Posted 2 years 128 days ago ago by Doug Lawrence 0 Comments
With apologies to my many media tech gurus who know a lot more than I about this, I would like to give my opinion on this subject from a producer’s perspective. Every church employee needs to have at least a working knowledge of how this equipment can enhance ministry. You don’t have to be the “go to” person to have an opinion and utilize the resource. See if these questions help you form your point of view.
Does it cost a great deal of money?
Comment: Make no mistake about it—media tech is one of the most expensive investments a church can make. It’s right up there with health insurance say some church business managers. While that may be true, it’s also a misconception that this technology needs to break your budget.
The trick is not to start competing with the “rich” church down the street! You can have one screen and still use graphics effectively. You can have 4 stand-to mics and 4 direct boxes and still “do” church. Don’t let your last conference trip to Willow Creek dissuade you from creatively using less.
I believe that if you prudently look around on the internet, you can “trick” out your sanctuary for under $10,000, and that my friends is really, really inexpensive these days. It’s all a matter of scale. Having said that, if your church seats 500 or more people, there’s not a chance you can do it for 10K. Whatever you do, don’t spend $1,000,000 on a room that seats 300 folks (yes, I know a church where they did that).
Do I have to hire professionals to run it?
Comment: No. There are many so-called “turn key” systems that don’t require a PhD in electrical engineering to run them. They don’t even require a 14 year old who leads a really hot garage band—though it couldn’t hurt to check out his availability.
You will probably have to engage a good sound company to install your system and a good theatrical lighting company to hang (only) the instruments you really need. In the long run these two investments will pay off big time!
Yes, it would be better to hire people who know what they’re doing. Yes, you’ll live if you can’t afford that.
Where do I get the visual resources to use with these wonderful “toys”?
Comment: The websites below represent some of the best inexpensive (to free!) resources available to churches on a tight budget.
I believe any church can have spectacular sounds, looks, and feels for a reasonable price, though I tend to think that sound resources need to be of the highest quality you can afford.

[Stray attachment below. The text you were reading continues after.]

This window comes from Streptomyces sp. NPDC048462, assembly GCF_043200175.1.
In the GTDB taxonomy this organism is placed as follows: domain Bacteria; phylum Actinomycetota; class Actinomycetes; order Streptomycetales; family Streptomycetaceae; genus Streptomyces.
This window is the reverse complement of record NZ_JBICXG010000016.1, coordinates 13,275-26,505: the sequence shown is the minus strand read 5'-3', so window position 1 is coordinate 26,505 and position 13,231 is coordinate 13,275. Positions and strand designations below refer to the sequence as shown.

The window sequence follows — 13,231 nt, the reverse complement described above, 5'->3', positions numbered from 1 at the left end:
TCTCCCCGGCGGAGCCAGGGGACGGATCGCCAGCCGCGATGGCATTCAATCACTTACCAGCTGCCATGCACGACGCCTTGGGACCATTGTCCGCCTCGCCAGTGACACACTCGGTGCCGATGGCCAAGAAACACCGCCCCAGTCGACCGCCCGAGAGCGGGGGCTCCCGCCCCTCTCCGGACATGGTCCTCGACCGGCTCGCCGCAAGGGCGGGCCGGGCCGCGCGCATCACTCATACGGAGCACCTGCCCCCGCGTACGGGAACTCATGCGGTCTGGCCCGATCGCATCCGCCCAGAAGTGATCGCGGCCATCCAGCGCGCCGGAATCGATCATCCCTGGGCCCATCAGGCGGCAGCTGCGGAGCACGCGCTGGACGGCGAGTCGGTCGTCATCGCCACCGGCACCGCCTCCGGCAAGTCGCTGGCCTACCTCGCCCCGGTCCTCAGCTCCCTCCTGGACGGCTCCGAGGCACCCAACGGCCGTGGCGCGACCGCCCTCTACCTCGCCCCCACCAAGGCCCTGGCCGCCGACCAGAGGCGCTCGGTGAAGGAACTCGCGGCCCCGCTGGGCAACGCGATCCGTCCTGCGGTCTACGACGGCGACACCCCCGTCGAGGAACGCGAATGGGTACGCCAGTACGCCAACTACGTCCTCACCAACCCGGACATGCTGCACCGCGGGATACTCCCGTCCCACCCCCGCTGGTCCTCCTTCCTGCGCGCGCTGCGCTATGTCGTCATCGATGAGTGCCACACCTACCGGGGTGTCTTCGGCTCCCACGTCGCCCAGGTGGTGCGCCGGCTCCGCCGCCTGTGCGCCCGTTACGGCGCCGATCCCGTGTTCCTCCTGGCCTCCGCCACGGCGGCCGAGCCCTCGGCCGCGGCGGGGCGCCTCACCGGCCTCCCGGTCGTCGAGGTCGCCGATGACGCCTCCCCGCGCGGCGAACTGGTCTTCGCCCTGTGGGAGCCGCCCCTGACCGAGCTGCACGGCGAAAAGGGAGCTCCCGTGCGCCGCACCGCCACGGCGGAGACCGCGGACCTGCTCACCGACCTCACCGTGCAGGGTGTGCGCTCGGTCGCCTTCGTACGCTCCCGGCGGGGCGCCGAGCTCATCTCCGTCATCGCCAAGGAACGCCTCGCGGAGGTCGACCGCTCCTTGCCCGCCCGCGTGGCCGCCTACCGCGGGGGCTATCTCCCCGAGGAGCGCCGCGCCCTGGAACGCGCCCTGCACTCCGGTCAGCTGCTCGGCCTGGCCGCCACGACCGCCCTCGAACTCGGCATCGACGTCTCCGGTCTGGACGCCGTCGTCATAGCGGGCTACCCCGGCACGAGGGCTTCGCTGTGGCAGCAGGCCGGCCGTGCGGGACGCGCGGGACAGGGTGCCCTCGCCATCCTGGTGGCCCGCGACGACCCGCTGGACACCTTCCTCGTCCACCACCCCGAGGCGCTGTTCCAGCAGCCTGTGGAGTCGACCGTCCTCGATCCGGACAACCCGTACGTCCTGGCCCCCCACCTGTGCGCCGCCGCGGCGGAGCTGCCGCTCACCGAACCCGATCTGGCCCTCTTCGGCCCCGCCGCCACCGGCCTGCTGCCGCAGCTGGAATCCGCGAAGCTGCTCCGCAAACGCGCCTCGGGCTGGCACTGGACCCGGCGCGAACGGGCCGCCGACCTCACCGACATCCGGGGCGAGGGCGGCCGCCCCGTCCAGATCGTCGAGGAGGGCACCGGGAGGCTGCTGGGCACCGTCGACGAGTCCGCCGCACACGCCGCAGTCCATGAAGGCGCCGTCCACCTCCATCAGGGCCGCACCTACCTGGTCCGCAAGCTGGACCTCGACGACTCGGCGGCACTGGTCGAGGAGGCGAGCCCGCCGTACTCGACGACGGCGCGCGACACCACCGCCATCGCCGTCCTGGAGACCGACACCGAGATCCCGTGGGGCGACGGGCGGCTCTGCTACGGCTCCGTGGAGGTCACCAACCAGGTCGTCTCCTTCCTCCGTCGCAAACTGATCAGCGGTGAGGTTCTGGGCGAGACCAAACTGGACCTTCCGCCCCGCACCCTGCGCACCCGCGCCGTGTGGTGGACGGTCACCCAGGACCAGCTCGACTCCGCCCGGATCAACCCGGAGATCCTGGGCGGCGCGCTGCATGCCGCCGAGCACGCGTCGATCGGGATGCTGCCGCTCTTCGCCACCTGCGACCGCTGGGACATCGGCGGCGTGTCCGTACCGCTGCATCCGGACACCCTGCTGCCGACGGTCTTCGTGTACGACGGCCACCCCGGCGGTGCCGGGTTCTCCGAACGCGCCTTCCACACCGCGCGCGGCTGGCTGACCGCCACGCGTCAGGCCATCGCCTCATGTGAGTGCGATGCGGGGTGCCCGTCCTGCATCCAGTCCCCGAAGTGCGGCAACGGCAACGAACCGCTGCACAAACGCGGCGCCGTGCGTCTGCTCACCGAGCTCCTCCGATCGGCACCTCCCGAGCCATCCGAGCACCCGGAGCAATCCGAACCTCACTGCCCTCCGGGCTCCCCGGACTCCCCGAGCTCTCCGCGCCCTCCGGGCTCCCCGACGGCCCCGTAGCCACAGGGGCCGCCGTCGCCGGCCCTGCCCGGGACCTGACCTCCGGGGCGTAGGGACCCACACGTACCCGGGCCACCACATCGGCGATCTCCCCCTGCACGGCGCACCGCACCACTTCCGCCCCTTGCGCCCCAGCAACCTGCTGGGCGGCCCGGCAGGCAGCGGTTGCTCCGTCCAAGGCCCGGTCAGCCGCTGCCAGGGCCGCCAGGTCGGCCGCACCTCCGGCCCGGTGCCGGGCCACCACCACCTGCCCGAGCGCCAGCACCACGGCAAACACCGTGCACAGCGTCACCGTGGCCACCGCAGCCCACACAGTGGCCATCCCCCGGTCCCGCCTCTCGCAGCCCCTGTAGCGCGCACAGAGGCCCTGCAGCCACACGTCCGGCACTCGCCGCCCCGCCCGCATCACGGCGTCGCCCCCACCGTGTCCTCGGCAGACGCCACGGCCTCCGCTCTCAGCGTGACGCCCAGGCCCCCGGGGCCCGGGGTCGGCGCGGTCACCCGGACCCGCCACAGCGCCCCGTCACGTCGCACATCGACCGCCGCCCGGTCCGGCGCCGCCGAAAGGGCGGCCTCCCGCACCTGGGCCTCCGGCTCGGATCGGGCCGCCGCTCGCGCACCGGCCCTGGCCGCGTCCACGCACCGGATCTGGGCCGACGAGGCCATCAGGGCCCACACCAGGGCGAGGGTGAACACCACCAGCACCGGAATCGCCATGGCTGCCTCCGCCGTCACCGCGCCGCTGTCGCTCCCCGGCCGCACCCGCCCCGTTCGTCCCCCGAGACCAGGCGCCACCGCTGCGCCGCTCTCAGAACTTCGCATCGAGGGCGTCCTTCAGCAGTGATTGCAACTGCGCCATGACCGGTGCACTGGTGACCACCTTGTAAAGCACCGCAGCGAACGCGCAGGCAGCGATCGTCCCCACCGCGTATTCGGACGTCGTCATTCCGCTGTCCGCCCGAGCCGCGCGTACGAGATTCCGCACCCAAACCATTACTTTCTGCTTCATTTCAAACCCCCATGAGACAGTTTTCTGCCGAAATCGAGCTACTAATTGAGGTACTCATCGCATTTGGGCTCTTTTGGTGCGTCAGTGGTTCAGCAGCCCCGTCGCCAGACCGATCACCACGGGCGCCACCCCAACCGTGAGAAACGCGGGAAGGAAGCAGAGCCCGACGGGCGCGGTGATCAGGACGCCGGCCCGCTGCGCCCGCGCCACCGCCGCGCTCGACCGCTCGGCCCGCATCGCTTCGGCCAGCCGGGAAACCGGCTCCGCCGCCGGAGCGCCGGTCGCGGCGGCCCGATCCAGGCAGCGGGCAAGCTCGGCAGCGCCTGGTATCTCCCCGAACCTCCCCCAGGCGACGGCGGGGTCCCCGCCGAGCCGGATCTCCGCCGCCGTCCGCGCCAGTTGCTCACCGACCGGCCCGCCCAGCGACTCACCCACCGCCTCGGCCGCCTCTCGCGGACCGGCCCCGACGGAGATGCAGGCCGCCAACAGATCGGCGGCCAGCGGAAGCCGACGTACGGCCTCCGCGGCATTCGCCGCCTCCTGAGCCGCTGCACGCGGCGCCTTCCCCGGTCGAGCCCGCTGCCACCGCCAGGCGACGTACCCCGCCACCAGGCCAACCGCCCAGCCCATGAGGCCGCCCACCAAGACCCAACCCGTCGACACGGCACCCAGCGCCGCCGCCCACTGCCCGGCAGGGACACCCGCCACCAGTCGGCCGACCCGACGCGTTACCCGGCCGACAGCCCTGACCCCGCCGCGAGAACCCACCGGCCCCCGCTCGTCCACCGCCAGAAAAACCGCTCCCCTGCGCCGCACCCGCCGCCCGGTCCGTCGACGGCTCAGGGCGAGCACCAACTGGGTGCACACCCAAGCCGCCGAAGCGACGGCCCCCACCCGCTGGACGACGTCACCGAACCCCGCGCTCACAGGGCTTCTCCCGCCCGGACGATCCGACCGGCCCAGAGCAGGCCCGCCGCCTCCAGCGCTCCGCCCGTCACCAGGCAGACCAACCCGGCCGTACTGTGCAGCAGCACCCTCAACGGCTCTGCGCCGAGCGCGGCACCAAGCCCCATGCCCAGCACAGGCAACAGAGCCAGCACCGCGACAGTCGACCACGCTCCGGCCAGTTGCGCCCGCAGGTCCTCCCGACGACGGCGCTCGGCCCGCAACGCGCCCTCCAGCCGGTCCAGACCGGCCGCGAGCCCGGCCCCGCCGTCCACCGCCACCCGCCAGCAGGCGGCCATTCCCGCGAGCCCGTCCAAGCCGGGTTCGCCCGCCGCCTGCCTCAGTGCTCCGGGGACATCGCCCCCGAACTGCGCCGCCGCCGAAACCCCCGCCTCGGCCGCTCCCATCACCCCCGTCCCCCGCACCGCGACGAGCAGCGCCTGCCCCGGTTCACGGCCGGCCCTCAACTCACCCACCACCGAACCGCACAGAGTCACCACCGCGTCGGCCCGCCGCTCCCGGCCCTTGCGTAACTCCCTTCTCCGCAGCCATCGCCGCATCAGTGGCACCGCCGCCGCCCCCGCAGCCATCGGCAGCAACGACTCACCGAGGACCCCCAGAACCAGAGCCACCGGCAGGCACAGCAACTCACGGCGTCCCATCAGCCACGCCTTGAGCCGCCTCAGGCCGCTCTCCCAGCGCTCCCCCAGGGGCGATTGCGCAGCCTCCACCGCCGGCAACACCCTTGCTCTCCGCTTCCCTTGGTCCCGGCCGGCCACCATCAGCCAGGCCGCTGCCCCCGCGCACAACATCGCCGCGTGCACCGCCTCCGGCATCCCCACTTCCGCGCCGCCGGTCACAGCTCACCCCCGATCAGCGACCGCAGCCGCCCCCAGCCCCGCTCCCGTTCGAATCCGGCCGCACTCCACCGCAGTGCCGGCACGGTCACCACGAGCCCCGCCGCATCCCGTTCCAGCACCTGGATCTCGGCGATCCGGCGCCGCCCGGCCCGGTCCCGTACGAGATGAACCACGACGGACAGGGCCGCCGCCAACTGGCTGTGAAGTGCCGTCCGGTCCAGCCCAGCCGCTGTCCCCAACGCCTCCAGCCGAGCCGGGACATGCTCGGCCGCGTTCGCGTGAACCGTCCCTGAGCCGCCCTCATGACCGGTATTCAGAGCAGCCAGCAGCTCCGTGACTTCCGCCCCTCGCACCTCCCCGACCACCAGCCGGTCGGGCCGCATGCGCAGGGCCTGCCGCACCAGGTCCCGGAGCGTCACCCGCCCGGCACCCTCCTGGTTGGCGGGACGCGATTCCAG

Are there rules about audio?
Comment: Well, as I said above, don’t be cheap on this one. Spend money where you will get the most bang for your buck—sound is one of those places. If people can’t understand what you say or sing, their primary stimulus mechanism will be lost and none of the others will be triggered as a result.
Are there rules about graphics?
Comment: Yes. Use them! People who say they aren’t visual learners are wrong (if they’re sighted). People are being targeted with millions of visual cues on a daily basis, and while you may not be aware of them, they change how you recognize concepts, ideas, and actions to be taken.
A good rule of thumb about good use of visual imagery in the church is to not be too literal. For example: That “authentic” painting of Jesus that shows up on hundreds of church screens across the country (also most Bible/book stores and in EVERY church library) is what I often refer to as a “dime-store Jesus” because it is everywhere and it’s way to obvious for me to form a personal conception of the mystery of the Christ who saved me. I’m just sayin’!
BTW, moving graphics are very much in vogue and can be lovely, but don’t let your personal discovery of a very cool graphic decide the whole agenda for your worship. We used to call that distracting!
Are there rules about video?
Comment: Use video to give good information in an interesting way, but don’t use it to show off what a clever editor you are on iMovie. Video is one of the most compelling forms of communication in the 21st century church. The rule really is pretty basic...
“Less is more!”
Question 7 When is too much just too much?
If you bought a new car that could drive fast you would at least be tempted to exceed the speed limit. If you get a bunch of new media tech equipment at your church, you will be at least tempted to overdo the sound, lights and screen toys you acquired.
Doug Lawrence, internationally recognized speaker, author, and advisor, helps churches assess and improve their skillfulness in creating engaging worship experiences by utilizing his more than 35 years of "deep trench" worship leadership in prominent mainline churches. has been a consultant to church leaders for 35 years and is anxious to be helpful to you in leadership, musical, and staffing considerations. Or, if you wish, call 650.207.8240 for assessment information and scheduling.
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